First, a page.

ISLAMABAD: Pakistan’s capital braced for possible clashes yesterday after opposition politician Imran Khan pledged to lead his supporters in a march on the capital’s heavily guarded government district, in a high-stakes bid to depose the government.
Khan, the former cricket star who leads the Pakistan Tehreek-e-Insaaf (PTI) party, says last year’s general election was rigged and has demanded Prime Minister Nawaz Sharif resign.
Thousands of Khan’s followers have protested in Islamabad over the past five days to demand Sharif quit, piling pressure on the government little more than a year since its landslide election victory.
The protests come as Pakistan’s armed forces wage an offensive against Taliban militants in the northwest and as the government tries to boost a flagging economy.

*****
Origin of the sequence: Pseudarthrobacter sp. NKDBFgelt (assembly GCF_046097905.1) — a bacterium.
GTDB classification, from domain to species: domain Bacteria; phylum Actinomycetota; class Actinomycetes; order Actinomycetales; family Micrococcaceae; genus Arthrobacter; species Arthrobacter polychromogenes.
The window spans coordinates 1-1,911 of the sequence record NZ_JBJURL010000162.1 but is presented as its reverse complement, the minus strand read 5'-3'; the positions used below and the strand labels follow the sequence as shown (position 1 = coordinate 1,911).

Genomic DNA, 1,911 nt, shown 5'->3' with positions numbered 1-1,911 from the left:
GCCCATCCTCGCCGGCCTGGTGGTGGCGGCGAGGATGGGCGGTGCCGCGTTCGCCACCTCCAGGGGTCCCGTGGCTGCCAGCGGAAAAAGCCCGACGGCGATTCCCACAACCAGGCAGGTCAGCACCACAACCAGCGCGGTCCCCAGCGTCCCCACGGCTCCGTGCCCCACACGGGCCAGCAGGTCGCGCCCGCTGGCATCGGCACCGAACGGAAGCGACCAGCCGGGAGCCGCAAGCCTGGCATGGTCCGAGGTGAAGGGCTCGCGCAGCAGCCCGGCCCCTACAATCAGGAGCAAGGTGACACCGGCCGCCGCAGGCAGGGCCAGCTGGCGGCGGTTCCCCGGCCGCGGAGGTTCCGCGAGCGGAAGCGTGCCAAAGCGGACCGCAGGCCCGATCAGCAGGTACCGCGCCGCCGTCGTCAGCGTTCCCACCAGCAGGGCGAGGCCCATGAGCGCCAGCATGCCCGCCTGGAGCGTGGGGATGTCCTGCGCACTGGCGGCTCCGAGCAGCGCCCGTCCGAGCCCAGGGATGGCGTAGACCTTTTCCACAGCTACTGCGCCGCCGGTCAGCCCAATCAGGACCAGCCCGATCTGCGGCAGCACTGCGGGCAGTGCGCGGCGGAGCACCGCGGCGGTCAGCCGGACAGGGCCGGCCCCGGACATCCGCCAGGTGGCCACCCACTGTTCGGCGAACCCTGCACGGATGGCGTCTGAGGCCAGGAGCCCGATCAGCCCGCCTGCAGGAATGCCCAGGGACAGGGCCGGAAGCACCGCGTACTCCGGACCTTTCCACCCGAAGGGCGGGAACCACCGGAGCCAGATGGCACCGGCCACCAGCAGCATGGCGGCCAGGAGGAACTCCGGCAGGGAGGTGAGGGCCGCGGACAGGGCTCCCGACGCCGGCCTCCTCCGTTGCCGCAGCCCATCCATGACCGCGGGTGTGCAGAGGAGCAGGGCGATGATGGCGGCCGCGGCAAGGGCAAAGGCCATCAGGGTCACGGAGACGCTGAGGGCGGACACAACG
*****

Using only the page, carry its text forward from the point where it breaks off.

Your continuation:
Populist cleric Tahir-ul-Qadri has led his own protest in the capital at the same time, also seeking to topple the government, adding to the febrile political atmosphere.
Mass support for the protest movement beyond Khan and Qadri’s core supporters appears to be lacking and other opposition parties have shunned Khan’s call to unseat the government.
Newspapers and business leaders have also criticised Khan’s tactics, which on Sunday included a call for ‘civil disobedience’.
With Khan looking isolated, on Monday PTI made a dramatic double roll of the dice to try to re-energise their campaign.
First the party announced it would resign all of its seats in parliament and three out of four provincial assemblies.